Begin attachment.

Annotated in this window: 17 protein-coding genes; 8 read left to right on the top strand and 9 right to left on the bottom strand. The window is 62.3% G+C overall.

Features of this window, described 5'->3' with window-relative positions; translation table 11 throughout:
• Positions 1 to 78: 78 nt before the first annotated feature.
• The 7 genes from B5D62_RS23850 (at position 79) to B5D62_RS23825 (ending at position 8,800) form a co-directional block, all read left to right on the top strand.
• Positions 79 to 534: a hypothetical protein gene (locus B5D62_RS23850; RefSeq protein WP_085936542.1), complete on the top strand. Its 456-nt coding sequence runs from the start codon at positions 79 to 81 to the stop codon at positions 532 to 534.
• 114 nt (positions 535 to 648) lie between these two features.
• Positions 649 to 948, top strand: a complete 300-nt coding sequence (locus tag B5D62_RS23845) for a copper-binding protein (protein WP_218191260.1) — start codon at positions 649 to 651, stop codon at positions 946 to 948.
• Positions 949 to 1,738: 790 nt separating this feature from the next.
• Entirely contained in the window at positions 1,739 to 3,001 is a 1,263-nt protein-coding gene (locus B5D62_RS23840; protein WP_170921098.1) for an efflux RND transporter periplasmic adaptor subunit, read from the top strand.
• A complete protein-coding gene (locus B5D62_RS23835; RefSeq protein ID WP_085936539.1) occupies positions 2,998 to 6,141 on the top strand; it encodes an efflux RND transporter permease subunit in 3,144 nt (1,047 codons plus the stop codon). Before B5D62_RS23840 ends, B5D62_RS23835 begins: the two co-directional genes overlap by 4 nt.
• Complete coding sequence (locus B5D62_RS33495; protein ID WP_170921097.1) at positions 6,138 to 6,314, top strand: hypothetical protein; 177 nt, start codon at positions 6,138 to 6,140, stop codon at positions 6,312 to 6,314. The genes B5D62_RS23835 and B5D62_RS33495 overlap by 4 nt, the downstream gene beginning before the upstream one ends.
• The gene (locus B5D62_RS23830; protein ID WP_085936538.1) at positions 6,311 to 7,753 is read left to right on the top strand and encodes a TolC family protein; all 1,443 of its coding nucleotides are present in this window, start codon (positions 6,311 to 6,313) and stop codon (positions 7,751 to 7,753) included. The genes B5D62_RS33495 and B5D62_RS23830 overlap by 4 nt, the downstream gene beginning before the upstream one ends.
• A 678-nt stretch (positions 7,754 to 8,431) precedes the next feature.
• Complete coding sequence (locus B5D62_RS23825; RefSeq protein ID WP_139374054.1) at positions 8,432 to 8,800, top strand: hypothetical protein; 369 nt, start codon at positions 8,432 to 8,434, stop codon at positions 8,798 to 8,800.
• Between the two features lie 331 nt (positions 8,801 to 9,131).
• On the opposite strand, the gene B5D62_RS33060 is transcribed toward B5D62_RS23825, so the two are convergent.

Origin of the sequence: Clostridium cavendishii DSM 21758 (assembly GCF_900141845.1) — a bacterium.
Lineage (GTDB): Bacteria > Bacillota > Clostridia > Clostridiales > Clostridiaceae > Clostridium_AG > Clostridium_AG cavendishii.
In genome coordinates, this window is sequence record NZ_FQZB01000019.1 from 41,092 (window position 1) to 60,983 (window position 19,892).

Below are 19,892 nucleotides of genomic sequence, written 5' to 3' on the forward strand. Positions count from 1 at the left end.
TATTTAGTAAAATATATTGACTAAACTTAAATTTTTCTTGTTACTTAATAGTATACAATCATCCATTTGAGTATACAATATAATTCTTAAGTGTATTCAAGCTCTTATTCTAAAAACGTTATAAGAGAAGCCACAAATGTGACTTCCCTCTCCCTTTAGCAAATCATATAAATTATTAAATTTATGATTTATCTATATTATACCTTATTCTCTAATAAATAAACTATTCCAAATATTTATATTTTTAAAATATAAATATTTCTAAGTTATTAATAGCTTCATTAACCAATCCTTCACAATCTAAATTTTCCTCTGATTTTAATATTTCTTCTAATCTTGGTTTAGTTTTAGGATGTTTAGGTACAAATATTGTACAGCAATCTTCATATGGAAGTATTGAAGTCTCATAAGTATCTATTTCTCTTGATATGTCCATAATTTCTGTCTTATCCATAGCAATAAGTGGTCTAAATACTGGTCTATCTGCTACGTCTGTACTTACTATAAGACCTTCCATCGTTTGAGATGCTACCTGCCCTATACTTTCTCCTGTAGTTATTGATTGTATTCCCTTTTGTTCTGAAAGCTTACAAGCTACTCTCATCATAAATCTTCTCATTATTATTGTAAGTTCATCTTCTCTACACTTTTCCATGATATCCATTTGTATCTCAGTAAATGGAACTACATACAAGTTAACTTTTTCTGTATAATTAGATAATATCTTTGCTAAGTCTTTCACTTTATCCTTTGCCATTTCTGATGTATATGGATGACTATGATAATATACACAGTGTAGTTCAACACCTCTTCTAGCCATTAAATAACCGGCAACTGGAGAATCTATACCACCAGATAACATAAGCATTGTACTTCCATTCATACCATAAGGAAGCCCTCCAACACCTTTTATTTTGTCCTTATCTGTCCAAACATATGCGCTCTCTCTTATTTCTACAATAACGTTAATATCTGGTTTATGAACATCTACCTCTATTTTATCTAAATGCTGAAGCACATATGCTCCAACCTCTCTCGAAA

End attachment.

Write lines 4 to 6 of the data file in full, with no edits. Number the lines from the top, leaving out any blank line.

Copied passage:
• The 7 genes from B5D62_RS23850 (at position 79) to B5D62_RS23825 (ending at position 8,800) form a co-directional block, all read left to right on the top strand.
• Positions 79 to 534: a hypothetical protein gene (locus B5D62_RS23850; RefSeq protein WP_085936542.1), complete on the top strand. Its 456-nt coding sequence runs from the start codon at positions 79 to 81 to the stop codon at positions 532 to 534.
• 114 nt (positions 535 to 648) lie between these two features.